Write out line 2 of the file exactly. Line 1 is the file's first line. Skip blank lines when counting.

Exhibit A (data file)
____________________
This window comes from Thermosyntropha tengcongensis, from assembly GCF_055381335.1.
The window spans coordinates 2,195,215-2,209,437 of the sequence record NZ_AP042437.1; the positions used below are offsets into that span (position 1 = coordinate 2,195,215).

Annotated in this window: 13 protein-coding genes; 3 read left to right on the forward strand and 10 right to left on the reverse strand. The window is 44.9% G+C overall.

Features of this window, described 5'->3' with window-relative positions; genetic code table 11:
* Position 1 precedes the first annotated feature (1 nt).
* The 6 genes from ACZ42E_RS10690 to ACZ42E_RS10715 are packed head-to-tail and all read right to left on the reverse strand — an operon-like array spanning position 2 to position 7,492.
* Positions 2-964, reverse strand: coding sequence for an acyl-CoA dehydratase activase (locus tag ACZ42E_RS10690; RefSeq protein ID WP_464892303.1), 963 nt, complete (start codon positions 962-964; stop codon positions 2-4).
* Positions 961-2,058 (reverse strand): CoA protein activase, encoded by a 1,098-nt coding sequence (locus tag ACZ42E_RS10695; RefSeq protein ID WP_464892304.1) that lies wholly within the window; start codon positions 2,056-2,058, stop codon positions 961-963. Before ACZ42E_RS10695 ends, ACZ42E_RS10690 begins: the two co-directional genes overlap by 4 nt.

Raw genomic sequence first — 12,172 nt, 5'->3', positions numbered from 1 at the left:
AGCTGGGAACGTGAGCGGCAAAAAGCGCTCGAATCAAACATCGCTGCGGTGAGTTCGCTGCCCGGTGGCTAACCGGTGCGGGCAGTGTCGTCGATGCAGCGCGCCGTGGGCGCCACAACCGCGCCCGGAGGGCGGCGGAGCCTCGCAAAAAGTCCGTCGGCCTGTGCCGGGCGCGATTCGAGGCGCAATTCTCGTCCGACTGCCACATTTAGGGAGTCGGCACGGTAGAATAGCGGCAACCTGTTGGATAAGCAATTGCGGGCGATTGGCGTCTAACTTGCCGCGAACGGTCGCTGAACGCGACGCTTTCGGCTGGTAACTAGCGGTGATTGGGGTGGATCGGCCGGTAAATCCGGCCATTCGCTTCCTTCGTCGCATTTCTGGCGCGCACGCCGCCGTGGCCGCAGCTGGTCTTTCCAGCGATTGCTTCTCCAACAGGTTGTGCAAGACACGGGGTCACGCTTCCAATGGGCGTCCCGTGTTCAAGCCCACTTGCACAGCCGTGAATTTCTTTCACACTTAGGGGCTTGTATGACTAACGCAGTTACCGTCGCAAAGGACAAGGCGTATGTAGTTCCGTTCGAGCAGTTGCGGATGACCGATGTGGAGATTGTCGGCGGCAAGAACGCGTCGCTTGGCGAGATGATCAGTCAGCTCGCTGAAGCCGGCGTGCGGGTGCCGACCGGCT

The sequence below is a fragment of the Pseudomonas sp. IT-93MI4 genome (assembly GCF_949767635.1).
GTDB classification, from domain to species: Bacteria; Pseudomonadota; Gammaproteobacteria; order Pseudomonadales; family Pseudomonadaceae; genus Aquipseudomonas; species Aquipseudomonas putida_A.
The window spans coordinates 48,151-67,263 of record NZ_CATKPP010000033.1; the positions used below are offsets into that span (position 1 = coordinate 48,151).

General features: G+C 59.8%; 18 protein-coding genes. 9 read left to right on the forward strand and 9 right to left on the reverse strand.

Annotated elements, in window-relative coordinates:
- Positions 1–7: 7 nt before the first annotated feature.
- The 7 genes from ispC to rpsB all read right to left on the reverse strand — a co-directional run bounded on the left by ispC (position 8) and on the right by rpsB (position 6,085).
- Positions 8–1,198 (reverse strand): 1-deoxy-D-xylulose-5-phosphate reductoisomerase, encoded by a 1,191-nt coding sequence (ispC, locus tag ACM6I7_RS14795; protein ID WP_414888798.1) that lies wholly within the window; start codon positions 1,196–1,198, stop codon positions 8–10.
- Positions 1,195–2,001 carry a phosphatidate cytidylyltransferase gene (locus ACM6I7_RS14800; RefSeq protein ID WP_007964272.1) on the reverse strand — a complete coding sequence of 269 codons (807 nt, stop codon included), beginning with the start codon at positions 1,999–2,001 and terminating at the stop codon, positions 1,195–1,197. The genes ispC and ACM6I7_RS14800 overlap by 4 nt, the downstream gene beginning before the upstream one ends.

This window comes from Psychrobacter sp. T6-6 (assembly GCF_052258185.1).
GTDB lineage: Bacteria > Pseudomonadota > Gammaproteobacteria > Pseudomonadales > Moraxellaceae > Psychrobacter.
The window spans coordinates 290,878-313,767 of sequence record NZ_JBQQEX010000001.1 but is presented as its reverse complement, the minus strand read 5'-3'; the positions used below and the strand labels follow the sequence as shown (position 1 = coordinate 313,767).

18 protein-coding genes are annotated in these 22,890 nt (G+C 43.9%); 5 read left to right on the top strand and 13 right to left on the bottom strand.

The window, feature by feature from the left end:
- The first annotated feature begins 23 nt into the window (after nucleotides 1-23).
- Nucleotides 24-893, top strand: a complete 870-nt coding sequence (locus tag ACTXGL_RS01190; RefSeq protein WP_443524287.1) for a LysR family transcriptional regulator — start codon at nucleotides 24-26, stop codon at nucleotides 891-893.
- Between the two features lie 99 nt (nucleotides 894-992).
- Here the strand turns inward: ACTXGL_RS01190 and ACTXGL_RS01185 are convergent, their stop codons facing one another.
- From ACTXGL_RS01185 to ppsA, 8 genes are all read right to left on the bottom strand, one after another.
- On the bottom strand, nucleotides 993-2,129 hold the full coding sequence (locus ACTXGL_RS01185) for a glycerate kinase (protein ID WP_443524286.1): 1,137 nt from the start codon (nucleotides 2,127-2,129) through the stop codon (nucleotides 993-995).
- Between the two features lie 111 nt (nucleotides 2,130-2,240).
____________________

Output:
The window spans coordinates 2,195,215-2,209,437 of the sequence record NZ_AP042437.1; the positions used below are offsets into that span (position 1 = coordinate 2,195,215).